The Shambles is the brainchild of Matthew Brady and Joel Klemenhagen, a pair of friends who’ve worked around Seattle on the beer scene for years. Matthew was the retail director at Fremont Brewing. Joel was a longtime beer buyer for Whole Foods. This new beer bar and restaurant in Seattle is about to open. We were there recently to sample some of the wares and chat with Matthew for a bit. You can listen to, or download, that interview below. We also share more info and some pictures below.
Listen to the audio of the interview below, or download it here.
The official opening date for The Shambles is Sunday, January 21st. The location is just off of Lake City Way at the intersection of 15th Ave NE and NE 80th St. Map. This is a 21+ establishment for reasons that Matthew explains in the interview.
The menu focuses largely on meat, though the veggie dishes we sampled were outstanding. We had the Lacinato Kale Salad as well as the Crispy Brussels Spouts. As for meat, we limited ourselves to the lamb sausage and the beef jerky. Crazy good. Hell for vegetarians. Heaven for carnivores.
And speaking of meat, they take it very seriously at The Shambles. House-cured charcuterie, house-made sausages, house-smoked jerky. There’s a shed out back where the smoker lives. They call her Norma Jean. Serious meat freaks, as the name, The Shambles, suggests. Back in medieval York, England, The Shambles was a famous meat market, a street renowned for its robust collection of butcher shops and bars. It’s still there today, but nowadays The Shambles is a bit more like a semi-permanent street fair. However, there’s still plenty of meat and beer there.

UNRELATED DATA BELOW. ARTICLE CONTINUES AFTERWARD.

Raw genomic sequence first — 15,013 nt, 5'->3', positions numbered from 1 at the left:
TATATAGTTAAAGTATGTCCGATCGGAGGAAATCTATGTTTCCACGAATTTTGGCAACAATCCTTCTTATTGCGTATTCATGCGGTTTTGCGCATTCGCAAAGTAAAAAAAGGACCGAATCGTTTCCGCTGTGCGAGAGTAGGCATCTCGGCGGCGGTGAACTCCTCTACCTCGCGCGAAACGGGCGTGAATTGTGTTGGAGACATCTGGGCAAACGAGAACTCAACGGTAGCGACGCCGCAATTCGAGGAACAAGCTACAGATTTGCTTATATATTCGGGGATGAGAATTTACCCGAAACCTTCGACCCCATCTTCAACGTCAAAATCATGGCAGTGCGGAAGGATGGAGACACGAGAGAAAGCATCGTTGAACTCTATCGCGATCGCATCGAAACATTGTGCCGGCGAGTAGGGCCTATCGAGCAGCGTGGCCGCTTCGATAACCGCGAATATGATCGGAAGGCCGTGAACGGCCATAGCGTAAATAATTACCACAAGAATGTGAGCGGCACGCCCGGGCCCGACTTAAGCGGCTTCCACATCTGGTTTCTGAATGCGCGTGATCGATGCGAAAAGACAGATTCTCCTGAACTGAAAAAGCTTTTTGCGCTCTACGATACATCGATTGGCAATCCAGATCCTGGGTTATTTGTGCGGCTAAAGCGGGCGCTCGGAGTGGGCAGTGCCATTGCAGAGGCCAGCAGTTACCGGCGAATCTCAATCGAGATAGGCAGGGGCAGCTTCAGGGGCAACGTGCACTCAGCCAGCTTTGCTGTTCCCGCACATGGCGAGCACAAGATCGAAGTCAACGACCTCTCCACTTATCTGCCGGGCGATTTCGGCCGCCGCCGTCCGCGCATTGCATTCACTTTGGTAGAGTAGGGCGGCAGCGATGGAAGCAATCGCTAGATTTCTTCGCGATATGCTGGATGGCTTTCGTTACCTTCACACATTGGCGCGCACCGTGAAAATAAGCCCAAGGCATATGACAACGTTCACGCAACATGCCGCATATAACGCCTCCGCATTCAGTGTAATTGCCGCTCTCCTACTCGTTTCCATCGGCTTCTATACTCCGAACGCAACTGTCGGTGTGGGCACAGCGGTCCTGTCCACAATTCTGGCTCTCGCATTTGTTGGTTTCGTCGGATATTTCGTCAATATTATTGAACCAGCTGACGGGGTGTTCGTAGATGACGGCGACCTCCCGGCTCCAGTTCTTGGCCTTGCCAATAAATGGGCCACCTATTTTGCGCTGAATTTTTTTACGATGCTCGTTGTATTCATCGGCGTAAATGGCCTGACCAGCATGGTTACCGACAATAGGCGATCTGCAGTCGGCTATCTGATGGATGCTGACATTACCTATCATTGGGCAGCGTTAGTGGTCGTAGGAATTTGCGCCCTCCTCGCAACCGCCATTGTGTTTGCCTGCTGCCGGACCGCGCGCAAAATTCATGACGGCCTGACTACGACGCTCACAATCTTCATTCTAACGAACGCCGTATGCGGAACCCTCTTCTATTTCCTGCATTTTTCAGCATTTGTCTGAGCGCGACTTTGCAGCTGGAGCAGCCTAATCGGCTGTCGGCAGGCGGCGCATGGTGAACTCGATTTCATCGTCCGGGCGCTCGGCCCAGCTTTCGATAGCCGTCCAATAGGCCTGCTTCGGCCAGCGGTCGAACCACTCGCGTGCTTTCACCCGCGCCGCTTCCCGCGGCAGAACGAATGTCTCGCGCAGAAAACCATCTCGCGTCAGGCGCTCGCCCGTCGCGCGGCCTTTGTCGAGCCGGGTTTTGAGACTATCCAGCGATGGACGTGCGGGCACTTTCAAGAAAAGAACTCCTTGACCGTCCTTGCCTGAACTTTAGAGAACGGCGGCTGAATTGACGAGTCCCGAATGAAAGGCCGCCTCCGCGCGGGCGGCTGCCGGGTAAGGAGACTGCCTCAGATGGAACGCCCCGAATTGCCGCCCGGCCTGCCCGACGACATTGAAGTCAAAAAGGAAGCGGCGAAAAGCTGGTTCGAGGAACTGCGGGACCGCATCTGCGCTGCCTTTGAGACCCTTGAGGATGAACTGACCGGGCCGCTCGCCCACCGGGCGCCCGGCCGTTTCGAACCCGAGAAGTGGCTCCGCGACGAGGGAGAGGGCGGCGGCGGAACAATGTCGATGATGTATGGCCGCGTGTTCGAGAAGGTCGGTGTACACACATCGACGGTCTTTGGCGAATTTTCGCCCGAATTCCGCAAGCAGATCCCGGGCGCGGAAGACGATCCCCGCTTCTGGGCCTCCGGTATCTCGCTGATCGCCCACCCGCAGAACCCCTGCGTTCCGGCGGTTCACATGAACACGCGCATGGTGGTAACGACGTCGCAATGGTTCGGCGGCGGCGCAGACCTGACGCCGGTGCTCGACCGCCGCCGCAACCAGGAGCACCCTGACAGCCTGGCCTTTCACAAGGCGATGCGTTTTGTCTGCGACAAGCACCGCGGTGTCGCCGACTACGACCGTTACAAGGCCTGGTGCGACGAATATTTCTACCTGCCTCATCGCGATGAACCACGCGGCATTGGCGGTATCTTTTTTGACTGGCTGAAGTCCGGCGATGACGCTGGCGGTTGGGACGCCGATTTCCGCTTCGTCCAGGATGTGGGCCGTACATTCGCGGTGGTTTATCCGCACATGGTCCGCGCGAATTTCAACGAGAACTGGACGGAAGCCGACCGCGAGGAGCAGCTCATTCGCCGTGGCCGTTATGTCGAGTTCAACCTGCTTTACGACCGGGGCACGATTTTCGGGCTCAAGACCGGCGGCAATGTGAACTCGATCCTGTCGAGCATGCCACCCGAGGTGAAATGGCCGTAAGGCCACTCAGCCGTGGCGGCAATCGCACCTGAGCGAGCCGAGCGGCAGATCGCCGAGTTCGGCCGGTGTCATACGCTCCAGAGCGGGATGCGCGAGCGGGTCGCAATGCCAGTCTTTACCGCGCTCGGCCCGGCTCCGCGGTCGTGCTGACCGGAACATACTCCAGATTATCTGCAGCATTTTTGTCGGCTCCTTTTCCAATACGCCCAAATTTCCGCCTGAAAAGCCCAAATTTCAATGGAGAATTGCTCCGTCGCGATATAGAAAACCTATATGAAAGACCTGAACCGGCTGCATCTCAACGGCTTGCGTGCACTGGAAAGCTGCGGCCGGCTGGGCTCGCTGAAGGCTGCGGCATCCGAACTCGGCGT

You are probably more interested in the beer. You’ll find 32 beers on tap, mostly from the Seattle area. The beer menu is diverse, with a few serious gems. These guys know beer and it shows. In addition to a carefully curated draft lineup, Matthew and Joel are dedicated to serving it the proper way. Short-draw draft lines, individual regulators, and all the rest.
As far as the visuals are concerned, here are a few design features. Above the draft beer handles there’s a cool design installation. Look close and you’ll recognize that those are staves. They were taken from barrels that once contained Fremont Brewing’s Kentucky Dark Star barrel-aged imperial stout. The same staves were used in a different way to provide the backdrop to the booze bottles around the corner.
Much of the mill work was done by a local carpenter who used wood reclaimed from a 90+ year old barn near Chehalis. To the left of the beer bar, there’s a large book shelf that also serves as the cleverly disguised door to a small office and the walk-in beer cooler. They have not yet decided which book will serve as the secret lever that opens the door.